I wouldn't encode in the high 20 Mbps. I'm only interested in the absolutely maximum bit-rate the format can achieve. Spears and Munsil demo scenes on Blu-ray look to be around 38 Mbps average bit-rate and I've seen max peaks at 69 Mbps, and that's on a released Authored Blu-ray disc. I've seen some Kino Blu-ray discs that were constantly hitting 45 Mbps, then go down then burst back up to 45 and 52 Mbps. CRF=1 doesn't make the encode like constant bit-rate. It's constantly going from as low as 22 Mbps to 52 Mbps, but mostly around 36 Mbps, it's nothing like constant bit-rate. There's enough bandwidth even with Blu-ray to allow high data rate scenes and low. A low CRF doesn't seem to over-allocate bits I've found. I use this method on x265 also and the encodes are incredible.

I don't believe in holding back bit-rate for any reason on a Physical Format. Even on 4K Blu-ray I want people to target 98 Mbps unless they're actually capped for disc space, only then should the bit-rates come down. I don't believe in encoding to a target quality, only the highest possible is all I care about. High 20 Mbps is not good enough. Just my opinion.

I've encoded using CRF and 2-pass encoding, and CRF with a bit-rate cap, in my opinion, is better. I think you get improvements in low movement and dark areas too, where 2-pass encodes would lower the bit-rates too much in low movement and dark areas and reveal artifacts and break up. I've seen it, Blu-ray after Blu-ray, and it's not good enough. As long as the CRF maxrate cap allows it to keep in-spec, that's all I care about. Even in 2023, most Blu-ray encodes are just not good enough. Thankfully 4K Blu-ray encodes are improving significantly over the last year.
I'm fully aware of the bitrate levels of blurays, as I have been re-encoding blurays for over a decade, as well as encoded video for physical discs. But you are either not listening or not understanding what im trying to tell you, maybe an image might explain it better:



The lower image is using your method of crf=1, the image above is a 2pass VBR at a lower average bitrate. As you can see the 2pass VBR encode is allowing higher spikes than the crf encode. This results in fewer frames with high QP values (above 20 in this case) even though the average is higher, and this is why Im saying that you should be cautious of using average qp as a metric when you are vbv-limited most of the time, cause it wont be seen there (one could argue of using qp as a metric at all in this case, but that is another discussion). You are absolutely free of using your encode method if you get good results for you, but you should be aware that there are drawbacks of doing it. Cause you can (note can, and not will, and this is was my phrasing in the previous post as well) end up in scenarios with worse quality for complex frames/sequences.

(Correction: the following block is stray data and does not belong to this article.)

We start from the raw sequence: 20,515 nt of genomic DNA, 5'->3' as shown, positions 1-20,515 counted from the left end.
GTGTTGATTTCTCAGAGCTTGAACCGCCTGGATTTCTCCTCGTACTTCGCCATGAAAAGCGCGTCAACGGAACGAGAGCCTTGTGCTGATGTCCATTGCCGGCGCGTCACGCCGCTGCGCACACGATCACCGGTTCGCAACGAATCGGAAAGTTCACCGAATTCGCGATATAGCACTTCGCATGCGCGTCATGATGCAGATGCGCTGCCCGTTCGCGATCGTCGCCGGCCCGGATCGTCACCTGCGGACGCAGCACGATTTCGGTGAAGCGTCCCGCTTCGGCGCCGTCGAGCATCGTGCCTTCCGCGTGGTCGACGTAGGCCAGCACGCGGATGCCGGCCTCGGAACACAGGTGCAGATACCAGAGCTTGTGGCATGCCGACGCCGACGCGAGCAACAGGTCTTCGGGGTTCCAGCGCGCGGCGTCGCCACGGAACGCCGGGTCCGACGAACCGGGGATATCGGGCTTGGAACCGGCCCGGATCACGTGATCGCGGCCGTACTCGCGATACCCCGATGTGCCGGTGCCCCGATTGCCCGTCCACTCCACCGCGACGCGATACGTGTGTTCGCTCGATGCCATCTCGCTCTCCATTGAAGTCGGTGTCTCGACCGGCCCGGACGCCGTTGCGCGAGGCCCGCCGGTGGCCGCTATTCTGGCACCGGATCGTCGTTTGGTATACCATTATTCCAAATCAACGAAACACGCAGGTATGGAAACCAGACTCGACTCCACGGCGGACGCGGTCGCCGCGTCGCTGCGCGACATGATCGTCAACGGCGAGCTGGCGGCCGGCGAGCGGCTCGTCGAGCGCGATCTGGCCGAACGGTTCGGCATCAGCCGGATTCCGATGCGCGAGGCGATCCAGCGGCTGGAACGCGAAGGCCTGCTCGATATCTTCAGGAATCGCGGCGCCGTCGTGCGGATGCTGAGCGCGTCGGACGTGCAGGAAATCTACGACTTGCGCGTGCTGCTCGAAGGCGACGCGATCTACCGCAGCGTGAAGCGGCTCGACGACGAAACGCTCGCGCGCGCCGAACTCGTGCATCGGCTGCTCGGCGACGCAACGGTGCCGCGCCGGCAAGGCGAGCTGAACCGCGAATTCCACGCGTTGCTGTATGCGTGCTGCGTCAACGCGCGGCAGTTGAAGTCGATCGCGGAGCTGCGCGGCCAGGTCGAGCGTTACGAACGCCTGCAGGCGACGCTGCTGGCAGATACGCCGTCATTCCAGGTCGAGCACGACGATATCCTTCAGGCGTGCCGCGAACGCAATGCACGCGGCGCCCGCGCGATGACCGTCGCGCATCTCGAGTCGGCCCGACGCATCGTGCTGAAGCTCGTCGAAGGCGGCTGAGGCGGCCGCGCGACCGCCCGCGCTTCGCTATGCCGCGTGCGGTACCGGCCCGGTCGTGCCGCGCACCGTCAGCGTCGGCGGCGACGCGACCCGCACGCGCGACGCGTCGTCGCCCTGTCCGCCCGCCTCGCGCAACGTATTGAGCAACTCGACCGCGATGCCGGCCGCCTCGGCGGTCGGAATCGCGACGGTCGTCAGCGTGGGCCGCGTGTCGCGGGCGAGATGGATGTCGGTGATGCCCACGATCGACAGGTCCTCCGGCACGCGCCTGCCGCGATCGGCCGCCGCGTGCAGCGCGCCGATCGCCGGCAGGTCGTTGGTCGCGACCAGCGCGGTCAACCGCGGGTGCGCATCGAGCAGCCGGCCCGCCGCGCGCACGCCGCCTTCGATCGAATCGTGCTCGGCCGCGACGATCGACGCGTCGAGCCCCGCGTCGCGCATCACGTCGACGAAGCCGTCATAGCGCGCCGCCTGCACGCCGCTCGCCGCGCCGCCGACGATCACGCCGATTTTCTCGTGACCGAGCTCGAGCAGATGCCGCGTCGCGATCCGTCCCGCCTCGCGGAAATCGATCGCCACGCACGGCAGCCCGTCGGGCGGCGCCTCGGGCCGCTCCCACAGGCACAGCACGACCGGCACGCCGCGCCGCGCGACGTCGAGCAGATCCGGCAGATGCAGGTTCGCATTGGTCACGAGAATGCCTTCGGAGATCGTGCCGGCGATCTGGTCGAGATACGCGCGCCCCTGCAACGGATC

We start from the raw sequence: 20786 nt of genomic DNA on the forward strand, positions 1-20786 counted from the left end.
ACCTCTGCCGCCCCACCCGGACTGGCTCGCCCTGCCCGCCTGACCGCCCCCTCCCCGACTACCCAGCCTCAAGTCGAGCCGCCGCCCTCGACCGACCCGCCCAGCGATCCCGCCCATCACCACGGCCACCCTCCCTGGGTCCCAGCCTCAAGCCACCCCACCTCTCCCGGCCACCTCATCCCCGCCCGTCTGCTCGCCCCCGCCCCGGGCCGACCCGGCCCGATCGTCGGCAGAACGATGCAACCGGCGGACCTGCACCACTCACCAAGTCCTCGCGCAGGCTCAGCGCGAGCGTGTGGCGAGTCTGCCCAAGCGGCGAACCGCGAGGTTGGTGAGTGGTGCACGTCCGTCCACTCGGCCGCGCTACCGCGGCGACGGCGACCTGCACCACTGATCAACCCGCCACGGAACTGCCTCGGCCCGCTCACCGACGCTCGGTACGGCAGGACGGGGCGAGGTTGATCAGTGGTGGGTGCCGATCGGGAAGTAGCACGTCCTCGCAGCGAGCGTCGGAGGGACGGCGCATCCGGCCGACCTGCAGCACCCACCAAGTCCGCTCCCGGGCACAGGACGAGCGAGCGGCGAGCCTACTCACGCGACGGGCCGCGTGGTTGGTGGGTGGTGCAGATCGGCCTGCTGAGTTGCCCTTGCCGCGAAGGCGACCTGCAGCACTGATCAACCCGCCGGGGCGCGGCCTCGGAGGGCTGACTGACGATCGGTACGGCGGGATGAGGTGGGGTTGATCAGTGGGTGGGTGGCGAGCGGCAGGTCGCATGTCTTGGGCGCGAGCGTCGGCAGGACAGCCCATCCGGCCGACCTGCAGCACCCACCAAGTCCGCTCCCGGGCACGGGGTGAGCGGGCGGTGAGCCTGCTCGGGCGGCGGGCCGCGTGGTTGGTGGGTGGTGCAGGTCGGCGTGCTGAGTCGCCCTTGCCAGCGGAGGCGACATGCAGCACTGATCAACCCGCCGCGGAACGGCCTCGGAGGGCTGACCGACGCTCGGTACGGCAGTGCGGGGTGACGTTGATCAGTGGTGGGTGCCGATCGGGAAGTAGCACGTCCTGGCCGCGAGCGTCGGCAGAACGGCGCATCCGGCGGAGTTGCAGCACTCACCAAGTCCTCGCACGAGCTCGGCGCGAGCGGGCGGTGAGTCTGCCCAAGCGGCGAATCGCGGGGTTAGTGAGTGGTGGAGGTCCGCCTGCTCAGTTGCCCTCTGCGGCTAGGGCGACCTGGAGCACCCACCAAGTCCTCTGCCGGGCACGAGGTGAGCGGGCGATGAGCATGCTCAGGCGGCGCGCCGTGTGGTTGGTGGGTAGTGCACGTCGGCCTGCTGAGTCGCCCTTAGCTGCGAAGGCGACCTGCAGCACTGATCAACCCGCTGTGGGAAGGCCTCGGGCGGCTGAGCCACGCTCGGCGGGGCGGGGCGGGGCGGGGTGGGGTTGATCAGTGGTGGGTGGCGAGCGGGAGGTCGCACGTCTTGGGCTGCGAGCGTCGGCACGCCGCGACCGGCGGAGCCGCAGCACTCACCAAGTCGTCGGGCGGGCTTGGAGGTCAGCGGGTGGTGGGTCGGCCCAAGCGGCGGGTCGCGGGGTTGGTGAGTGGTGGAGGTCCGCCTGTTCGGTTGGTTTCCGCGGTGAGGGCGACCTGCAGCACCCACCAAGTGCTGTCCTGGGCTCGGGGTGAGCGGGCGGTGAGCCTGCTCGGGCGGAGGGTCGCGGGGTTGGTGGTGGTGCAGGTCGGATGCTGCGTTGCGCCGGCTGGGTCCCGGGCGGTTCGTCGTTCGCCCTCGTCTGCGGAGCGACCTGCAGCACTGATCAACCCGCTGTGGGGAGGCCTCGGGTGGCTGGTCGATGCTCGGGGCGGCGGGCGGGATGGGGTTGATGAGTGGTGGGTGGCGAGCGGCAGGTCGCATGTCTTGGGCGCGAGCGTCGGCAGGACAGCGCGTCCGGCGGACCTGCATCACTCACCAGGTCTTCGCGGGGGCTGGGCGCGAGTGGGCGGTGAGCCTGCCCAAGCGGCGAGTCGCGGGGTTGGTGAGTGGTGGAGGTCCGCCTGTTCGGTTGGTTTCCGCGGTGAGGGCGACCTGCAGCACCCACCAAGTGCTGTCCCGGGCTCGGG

And when it comes to the bitrate, Im not saying that using something in the high 20s or whatever will give you better results just cause of the scenario above (the scenario above is independent this discussion), I think this is more that I still dont grasp what you are trying to achieve. If quality is the priority, I dont see why one should shot himself in the foot by being limited by the bluray-spec (cause it will pretty much only hurt quality for no reason if you dont want to create bluray-discs), if its a case of playback compliance, a big majority of playback devices will handle file based playback just fine if you stay within the relevant profile and level spec of avc/hevc. And if the interest is tuning an encoder to produce the best possible image for movies on blurays, you will rarely be able to use this method cause in the real world you have size target as is needs to fit it on disk, hence why it makes more sense to tune it for a more typical scenario (bitrate). But sorry if im out of line here, you do you, I just dont get it I guess.

Quote:
I do need your help, and one thing I've noticed is that my encodes using x264 have an interlaced or anti-aliasing look to them. Does --fake-interlaced or --pic-struct have to be included to avoid that? I encoded the same content using x264 and x265, and x265 looked as it should, perfect, but x264 looks wrong, almost like it's upscaled. I can't see this on my small monitor, but when I play it back on my 77-inch LGC9 and Panasonic UB9000, I can see it. I thought I must have downloaded an interlaced file by mistake, but I can't seem to get away from this look. I need to get this fixed asap.
--fake-interlaced is used for 25/30p content as the bluray format doesnt support it, so its used pretty much as a workaround were you flag progressive content as interlaced as it supports 50/60i. If you are encoding 24p content it isnt relevant.

But not sure whats going on for you there, it seems odd that that device wouldnt be able to play back 1080p24 AVC files correctly.

Last edited by excellentswordfight; 12th May 2023 at 22:27.